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Why I Spent My Sunday Morning Scrubbing and Peeling Sweet Potatoes (and it wasn’t even for Thanksgiving!)

By November 24, 2010 No Comments

Post by Katie C., blog contributor

How many pounds of sweet potatoes does it take to feed children in fifteen Madison Metropolitan School District elementary schools? This weekend I learned the answer to this question firsthand: 750 pounds! When I saw what 750 pounds of sweet potatoes looks like, I was sure that would easily provide enough snacks for at least a week. Wrong. Those 750 pounds would provide a snack for just one day!

No, I’m not making a career change to work in elementary school lunch rooms (although changing what is served to children is a passion of mine). This weekend I helped with the REAP Food Group Farm to School Program. Every Sunday, a group of volunteers gathers at RP’s Pasta to clean, cut, and package enough local produce to provide a healthy snack to over 6,000 school children. This Sunday was no different; when I walked into RP’s, boxes of local sweet potatoes were stacked all around the kitchen, ready to be scrubbed, peeled, cut, and packaged. I plunged my hands into a sink overflowing with sweet potatoes and started scrubbing. While

Even after washing my hands multiple times, the sweet potatoes left their mark!

 doing so, I was able to talk to one of the program coordinators to learn more about the snack program. I found out that these fifteen schools get a fresh snack three times a week; one snack comes from REAP and the other two are either provided by parents or another program. The schools have to pay for the snack, but some schools are able to use the USDA-funded Fresh Fruit and Vegetable Snack Program Grant.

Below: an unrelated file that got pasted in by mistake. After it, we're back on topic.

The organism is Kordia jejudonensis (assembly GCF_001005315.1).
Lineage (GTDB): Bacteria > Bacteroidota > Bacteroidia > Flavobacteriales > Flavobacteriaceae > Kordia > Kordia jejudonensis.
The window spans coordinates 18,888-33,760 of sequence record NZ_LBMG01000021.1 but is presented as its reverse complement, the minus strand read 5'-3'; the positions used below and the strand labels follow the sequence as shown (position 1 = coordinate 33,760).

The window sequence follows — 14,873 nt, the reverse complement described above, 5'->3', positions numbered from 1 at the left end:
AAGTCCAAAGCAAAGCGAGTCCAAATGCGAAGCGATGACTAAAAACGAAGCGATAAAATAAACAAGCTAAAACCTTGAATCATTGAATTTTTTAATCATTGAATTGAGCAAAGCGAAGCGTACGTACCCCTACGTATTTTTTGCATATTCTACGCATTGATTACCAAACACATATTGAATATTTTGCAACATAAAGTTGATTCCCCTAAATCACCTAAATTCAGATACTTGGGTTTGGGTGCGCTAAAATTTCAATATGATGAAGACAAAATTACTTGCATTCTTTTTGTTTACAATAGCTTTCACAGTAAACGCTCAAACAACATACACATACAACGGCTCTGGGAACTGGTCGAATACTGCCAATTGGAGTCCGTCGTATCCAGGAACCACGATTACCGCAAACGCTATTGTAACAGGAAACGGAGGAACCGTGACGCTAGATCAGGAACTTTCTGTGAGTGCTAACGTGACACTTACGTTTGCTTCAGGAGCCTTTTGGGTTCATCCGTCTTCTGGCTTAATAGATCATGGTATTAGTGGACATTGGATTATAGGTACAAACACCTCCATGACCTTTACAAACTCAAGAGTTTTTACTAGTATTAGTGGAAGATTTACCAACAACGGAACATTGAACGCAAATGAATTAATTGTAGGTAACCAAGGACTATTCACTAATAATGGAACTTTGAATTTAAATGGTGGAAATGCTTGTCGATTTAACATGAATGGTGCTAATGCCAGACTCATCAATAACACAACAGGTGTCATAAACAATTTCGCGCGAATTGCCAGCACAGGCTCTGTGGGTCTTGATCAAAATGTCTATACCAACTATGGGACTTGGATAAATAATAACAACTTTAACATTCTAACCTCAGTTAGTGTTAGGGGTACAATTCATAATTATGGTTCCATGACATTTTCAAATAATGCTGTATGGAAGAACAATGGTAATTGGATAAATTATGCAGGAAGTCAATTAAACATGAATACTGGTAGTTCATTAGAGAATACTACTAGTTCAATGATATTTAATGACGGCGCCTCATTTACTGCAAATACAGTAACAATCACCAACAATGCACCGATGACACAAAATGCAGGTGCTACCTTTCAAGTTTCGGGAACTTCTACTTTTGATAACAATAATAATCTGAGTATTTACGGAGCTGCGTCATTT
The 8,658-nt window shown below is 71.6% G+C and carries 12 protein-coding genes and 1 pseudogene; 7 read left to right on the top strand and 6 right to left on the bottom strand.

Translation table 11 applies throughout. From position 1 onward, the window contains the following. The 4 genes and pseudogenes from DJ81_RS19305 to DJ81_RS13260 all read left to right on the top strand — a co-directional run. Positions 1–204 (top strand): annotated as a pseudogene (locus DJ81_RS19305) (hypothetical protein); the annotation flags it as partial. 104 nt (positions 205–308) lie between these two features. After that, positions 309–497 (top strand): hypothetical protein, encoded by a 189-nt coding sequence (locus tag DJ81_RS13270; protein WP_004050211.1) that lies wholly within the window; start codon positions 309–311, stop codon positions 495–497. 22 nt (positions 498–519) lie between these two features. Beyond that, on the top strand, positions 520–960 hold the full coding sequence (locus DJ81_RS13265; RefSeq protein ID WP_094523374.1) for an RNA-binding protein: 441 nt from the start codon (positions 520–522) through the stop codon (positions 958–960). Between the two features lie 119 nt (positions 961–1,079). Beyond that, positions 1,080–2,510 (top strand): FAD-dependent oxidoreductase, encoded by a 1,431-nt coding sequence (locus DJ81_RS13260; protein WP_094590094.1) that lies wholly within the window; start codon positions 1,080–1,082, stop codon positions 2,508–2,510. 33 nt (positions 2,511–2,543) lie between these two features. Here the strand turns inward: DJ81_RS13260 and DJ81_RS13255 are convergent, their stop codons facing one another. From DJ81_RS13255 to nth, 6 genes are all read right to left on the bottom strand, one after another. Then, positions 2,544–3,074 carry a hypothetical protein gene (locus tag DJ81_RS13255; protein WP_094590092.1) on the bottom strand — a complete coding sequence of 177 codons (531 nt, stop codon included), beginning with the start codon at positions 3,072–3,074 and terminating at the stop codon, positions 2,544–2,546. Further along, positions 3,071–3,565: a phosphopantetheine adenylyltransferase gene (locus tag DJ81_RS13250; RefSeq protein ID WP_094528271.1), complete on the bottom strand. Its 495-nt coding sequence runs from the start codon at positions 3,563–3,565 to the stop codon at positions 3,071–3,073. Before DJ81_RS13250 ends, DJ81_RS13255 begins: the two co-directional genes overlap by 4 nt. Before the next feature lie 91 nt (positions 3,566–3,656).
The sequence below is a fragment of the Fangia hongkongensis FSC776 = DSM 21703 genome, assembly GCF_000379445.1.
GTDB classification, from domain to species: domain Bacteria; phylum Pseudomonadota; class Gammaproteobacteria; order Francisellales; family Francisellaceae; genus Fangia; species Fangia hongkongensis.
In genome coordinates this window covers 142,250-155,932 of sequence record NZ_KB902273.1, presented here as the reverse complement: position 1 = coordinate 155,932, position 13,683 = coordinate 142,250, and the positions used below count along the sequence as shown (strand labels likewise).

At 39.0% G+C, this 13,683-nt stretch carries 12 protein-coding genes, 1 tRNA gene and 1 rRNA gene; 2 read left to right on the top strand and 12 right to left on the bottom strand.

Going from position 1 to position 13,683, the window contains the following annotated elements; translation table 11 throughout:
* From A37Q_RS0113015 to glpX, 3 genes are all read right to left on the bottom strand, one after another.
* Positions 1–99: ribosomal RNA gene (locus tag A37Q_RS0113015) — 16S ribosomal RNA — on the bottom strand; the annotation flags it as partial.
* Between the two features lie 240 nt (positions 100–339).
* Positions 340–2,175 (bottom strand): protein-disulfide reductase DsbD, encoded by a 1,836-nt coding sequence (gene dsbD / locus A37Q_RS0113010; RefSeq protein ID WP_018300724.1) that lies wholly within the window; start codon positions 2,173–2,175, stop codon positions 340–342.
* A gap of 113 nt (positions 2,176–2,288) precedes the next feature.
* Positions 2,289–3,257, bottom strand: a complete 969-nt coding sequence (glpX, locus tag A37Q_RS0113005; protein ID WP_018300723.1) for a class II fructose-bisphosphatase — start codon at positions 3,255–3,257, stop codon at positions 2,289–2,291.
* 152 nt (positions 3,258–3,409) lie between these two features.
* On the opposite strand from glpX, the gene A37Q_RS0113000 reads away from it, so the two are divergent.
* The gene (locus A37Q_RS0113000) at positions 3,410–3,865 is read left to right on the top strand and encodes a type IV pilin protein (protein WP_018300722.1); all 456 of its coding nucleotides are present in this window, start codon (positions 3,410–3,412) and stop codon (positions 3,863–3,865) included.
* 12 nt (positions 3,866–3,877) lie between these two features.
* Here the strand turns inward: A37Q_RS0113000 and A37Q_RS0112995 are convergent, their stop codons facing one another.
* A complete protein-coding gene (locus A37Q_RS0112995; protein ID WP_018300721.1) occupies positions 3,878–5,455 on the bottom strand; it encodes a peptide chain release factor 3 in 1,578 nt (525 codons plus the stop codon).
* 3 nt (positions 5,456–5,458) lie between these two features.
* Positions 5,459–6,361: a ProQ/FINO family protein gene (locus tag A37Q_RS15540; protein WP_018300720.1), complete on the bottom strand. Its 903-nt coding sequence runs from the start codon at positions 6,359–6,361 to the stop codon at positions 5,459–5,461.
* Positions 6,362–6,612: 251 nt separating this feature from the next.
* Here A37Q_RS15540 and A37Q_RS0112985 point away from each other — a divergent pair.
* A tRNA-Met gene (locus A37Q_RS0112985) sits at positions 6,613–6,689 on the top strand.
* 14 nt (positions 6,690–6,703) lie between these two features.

The REAP group brings the snacks to the schools each week and it’s up to the teachers to determine when they’ll have snack time. Before eating the snack, the students learn more about the produce from the “Snack Bite”, a handout that highlights where the food came from as well as the nutritional benefits of the food (here’s a sample handout for the sweet potatoes). Students are then able to dig in! Their favorite snacks tend to be carrots and red pepper strips.

MMSD children enjoying local spinach (photo courtesy of REAP Food Group)

I share this with you today because it was so refreshing to be part of something positive regarding children and school lunches. If you watched Jamie Oliver’s Food Revolution special last spring, you know the challenges of getting nutritious foods in schools and just getting kids to eat healthy foods in general. While this doesn’t eliminate the soda machines in schools or the processed food that’s served to children each day, it does give children the opportunity to be introduced to and eat healthy foods. And for some children, this is their only source of real nutrition each day. If you’re interested in helping out or getting your children’s schools set up with a snack program, more information can be found on the REAP website. This is a very hot topic to me, so I’d love to talk more about this, especially if you have children in the MMSD.